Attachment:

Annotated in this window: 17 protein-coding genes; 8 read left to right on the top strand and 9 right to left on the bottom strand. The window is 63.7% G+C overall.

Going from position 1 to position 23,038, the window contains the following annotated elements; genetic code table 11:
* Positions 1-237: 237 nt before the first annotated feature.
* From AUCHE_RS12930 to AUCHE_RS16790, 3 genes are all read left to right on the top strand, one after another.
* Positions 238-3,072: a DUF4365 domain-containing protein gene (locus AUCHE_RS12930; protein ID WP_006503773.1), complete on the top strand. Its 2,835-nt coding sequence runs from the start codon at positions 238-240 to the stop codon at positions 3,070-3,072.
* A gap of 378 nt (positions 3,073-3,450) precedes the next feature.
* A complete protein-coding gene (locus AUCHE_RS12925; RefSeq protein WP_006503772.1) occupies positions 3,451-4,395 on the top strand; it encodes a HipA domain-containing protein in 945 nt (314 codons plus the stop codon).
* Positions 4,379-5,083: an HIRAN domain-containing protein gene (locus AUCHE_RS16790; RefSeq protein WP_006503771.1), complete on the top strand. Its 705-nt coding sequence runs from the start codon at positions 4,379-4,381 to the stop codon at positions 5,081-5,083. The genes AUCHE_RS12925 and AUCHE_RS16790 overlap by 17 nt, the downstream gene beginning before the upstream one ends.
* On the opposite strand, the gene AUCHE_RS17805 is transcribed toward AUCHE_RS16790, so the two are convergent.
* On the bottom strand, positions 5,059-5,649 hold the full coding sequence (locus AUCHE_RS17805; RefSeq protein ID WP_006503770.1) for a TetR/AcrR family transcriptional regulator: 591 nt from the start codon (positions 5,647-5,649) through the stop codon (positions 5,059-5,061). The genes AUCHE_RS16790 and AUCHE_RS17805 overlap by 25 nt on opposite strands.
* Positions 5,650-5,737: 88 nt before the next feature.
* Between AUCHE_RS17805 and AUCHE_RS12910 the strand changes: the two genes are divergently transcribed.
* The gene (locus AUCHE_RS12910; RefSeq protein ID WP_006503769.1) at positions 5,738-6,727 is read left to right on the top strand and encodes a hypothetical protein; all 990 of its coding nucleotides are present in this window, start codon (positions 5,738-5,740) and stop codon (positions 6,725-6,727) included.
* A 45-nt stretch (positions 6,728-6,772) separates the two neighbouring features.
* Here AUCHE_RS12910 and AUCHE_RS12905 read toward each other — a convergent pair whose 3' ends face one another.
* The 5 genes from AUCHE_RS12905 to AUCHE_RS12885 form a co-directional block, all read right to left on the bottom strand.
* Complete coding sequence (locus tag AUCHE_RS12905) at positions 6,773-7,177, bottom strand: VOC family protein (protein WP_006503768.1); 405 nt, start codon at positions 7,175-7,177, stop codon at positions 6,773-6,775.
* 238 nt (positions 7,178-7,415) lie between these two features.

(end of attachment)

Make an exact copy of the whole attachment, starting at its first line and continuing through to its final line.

Annotated in this window: 17 protein-coding genes; 8 read left to right on the top strand and 9 right to left on the bottom strand. The window is 63.7% G+C overall.

Going from position 1 to position 23,038, the window contains the following annotated elements; genetic code table 11:
* Positions 1-237: 237 nt before the first annotated feature.
* From AUCHE_RS12930 to AUCHE_RS16790, 3 genes are all read left to right on the top strand, one after another.
* Positions 238-3,072: a DUF4365 domain-containing protein gene (locus AUCHE_RS12930; protein ID WP_006503773.1), complete on the top strand. Its 2,835-nt coding sequence runs from the start codon at positions 238-240 to the stop codon at positions 3,070-3,072.
* A gap of 378 nt (positions 3,073-3,450) precedes the next feature.
* A complete protein-coding gene (locus AUCHE_RS12925; RefSeq protein WP_006503772.1) occupies positions 3,451-4,395 on the top strand; it encodes a HipA domain-containing protein in 945 nt (314 codons plus the stop codon).
* Positions 4,379-5,083: an HIRAN domain-containing protein gene (locus AUCHE_RS16790; RefSeq protein WP_006503771.1), complete on the top strand. Its 705-nt coding sequence runs from the start codon at positions 4,379-4,381 to the stop codon at positions 5,081-5,083. The genes AUCHE_RS12925 and AUCHE_RS16790 overlap by 17 nt, the downstream gene beginning before the upstream one ends.
* On the opposite strand, the gene AUCHE_RS17805 is transcribed toward AUCHE_RS16790, so the two are convergent.
* On the bottom strand, positions 5,059-5,649 hold the full coding sequence (locus AUCHE_RS17805; RefSeq protein ID WP_006503770.1) for a TetR/AcrR family transcriptional regulator: 591 nt from the start codon (positions 5,647-5,649) through the stop codon (positions 5,059-5,061). The genes AUCHE_RS16790 and AUCHE_RS17805 overlap by 25 nt on opposite strands.
* Positions 5,650-5,737: 88 nt before the next feature.
* Between AUCHE_RS17805 and AUCHE_RS12910 the strand changes: the two genes are divergently transcribed.
* The gene (locus AUCHE_RS12910; RefSeq protein ID WP_006503769.1) at positions 5,738-6,727 is read left to right on the top strand and encodes a hypothetical protein; all 990 of its coding nucleotides are present in this window, start codon (positions 5,738-5,740) and stop codon (positions 6,725-6,727) included.
* A 45-nt stretch (positions 6,728-6,772) separates the two neighbouring features.
* Here AUCHE_RS12910 and AUCHE_RS12905 read toward each other — a convergent pair whose 3' ends face one another.
* The 5 genes from AUCHE_RS12905 to AUCHE_RS12885 form a co-directional block, all read right to left on the bottom strand.
* Complete coding sequence (locus tag AUCHE_RS12905) at positions 6,773-7,177, bottom strand: VOC family protein (protein WP_006503768.1); 405 nt, start codon at positions 7,175-7,177, stop codon at positions 6,773-6,775.
* 238 nt (positions 7,178-7,415) lie between these two features.